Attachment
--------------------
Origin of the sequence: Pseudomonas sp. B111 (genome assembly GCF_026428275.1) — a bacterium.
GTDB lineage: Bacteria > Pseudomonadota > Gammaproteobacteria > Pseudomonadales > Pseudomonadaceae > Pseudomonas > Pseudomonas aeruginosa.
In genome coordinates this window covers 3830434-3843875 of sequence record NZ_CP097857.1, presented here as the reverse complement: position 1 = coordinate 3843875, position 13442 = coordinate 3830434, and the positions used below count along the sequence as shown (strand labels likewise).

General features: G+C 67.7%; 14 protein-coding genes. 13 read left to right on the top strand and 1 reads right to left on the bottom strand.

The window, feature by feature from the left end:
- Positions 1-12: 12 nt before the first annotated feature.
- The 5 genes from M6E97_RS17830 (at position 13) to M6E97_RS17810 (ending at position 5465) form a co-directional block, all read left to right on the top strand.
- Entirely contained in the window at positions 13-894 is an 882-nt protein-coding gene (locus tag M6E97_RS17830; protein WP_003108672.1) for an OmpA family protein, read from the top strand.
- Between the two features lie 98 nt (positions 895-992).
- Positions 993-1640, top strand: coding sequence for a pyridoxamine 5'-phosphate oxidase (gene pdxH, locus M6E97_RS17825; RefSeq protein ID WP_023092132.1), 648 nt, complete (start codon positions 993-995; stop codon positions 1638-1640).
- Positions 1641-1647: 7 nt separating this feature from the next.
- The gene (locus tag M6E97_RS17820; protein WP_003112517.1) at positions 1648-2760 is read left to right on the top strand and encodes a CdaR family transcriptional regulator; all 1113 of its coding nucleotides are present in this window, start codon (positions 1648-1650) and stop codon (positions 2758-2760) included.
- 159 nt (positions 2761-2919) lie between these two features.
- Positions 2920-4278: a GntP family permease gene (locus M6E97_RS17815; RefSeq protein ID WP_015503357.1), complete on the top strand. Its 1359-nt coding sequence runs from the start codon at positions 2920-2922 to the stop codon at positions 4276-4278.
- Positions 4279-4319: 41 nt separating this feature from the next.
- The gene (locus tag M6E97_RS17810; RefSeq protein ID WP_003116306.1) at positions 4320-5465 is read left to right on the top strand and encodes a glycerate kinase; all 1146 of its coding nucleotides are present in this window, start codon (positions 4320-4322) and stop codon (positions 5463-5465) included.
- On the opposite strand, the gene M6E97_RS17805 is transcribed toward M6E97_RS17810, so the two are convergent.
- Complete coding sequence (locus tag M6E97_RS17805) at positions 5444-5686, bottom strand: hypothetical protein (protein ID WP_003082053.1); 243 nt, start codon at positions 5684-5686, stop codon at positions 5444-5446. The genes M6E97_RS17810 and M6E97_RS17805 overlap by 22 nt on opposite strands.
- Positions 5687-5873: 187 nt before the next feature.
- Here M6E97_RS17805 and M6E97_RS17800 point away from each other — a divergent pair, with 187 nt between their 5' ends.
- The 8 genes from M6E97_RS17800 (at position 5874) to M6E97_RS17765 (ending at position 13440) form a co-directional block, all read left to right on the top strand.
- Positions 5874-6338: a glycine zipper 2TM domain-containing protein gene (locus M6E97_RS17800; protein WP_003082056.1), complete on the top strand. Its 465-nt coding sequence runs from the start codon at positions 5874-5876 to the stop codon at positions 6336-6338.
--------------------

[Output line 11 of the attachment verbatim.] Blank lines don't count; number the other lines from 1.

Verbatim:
- Positions 1641-1647: 7 nt separating this feature from the next.